9. Leadership perceptions as a function of race-occupation fit: the case of Asian Americans.

    PubMed

    Sy, Thomas; Shore, Lynn M; Strauss, Judy; Shore, Ted H; Tram, Susanna; Whiteley, Paul; Ikeda-Muromachi, Kristine

    2010-09-01

    On the basis of the connectionist model of leadership, we examined perceptions of leadership as a function of the contextual factors of race (Asian American, Caucasian American) and occupation (engineering, sales) in 3 experiments (1 student sample and 2 industry samples). Race and occupation exhibited differential effects for within- and between-race comparisons. With regard to within-race comparisons, leadership perceptions of Asian Americans were higher when race-occupation was a good fit (engineer position) than when race-occupation was a poor fit (sales position) for the two industry samples. With regard to between-race comparisons, leadership perceptions of Asian Americans were low relative to those of Caucasian Americans. Additionally, when race-occupation was a good fit for Asian Americans, such individuals were evaluated higher on perceptions of technical competence than were Caucasian Americans, whereas they were evaluated lower when race-occupation was a poor fit. Furthermore, our results demonstrated that race affects leadership perceptions through the activation of prototypic leadership attributes (i.e., implicit leadership theories). Implications for the findings are discussed in terms of the connectionist model of leadership and leadership opportunities for Asian Americans. PMID:20718523

  10. Individualizing Medicare.

    PubMed

    Chollet, D J

    1999-05-01

    Despite the enactment of significant changes to the Medicare program in 1997, Medicare's Hospital Insurance trust fund is projected to be exhausted just as the baby boom enters retirement. To address Medicare's financial difficulties, a number of reform proposals have been offered, including several to individualize Medicare financing and benefits. These proposals would attempt to increase Medicare revenues and reduce Medicare expenditures by having individuals bear risk--investment market risk before retirement and insurance market risk after retirement. Many fundamental aspects of these proposals have yet to be worked out, including how to guarantee a baseline level of saving for health insurance after retirement, how retirees might finance unanticipated health insurance price increases after retirement, the potential implications for Medicaid of inadequate individual saving, and whether the administrative cost of making the system fair and adequate ultimately would eliminate any rate-of-return advantages from allowing workers to invest their Medicare contributions in corporate stocks and bonds. PMID:10915458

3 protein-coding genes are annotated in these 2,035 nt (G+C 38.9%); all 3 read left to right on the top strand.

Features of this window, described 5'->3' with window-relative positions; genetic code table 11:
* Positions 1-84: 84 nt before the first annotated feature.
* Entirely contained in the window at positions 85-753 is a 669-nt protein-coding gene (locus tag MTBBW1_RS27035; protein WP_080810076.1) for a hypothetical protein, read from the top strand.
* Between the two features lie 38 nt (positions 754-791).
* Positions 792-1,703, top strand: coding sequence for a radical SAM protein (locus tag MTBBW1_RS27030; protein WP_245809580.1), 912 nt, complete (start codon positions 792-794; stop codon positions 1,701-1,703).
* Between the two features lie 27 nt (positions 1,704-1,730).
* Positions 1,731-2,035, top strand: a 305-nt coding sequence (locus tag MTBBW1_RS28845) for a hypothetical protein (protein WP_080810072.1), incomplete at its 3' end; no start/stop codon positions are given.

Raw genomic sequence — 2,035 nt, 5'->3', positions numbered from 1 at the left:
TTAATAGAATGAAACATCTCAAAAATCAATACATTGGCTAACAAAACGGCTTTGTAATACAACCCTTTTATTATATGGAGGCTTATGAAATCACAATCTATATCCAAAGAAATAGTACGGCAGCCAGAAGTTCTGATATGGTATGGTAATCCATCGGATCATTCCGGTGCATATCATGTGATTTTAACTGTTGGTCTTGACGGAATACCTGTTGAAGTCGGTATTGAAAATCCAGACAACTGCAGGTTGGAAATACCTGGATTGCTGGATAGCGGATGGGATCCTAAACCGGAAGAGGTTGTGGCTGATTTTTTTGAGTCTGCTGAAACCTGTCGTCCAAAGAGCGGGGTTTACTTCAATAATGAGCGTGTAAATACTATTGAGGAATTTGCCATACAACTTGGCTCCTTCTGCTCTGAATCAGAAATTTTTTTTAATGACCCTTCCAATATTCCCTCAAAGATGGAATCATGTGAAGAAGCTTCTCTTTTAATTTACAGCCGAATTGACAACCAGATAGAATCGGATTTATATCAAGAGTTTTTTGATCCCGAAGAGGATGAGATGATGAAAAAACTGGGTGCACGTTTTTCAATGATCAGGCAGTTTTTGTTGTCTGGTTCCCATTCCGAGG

11. AKLSQF - LEAST SQUARES CURVE FITTING

    NASA Technical Reports Server (NTRS)

    Kantak, A. V.

    1994-01-01

    The Least Squares Curve Fitting program, AKLSQF, computes the polynomial which will least square fit uniformly spaced data easily and efficiently. The program allows the user to specify the tolerable least squares error in the fitting or allows the user to specify the polynomial degree. In both cases AKLSQF returns the polynomial and the actual least squares fit error incurred in the operation. The data may be supplied to the routine either by direct keyboard entry or via a file. AKLSQF produces the least squares polynomial in two steps. First, the data points are least squares fitted using the orthogonal factorial polynomials. The result is then reduced to a regular polynomial using Sterling numbers of the first kind. If an error tolerance is specified, the program starts with a polynomial of degree 1 and computes the least squares fit error. The degree of the polynomial used for fitting is then increased successively until the error criterion specified by the user is met. At every step the polynomial as well as the least squares fitting error is printed to the screen. In general, the program can produce a curve fitting up to a 100 degree polynomial. All computations in the program are carried out under Double Precision format for real numbers and under long integer format for integers to provide the maximum accuracy possible. AKLSQF was written for an IBM PC X/AT or compatible using Microsoft's Quick Basic compiler. It has been implemented under DOS 3.2.1 using 23K of RAM. AKLSQF was developed in 1989.

  12. Predicting the outcome of competition when fitness inequality is variable

    PubMed Central

    Pedruski, Michael T.; Fussmann, Gregor F.; Gonzalez, Andrew

    2015-01-01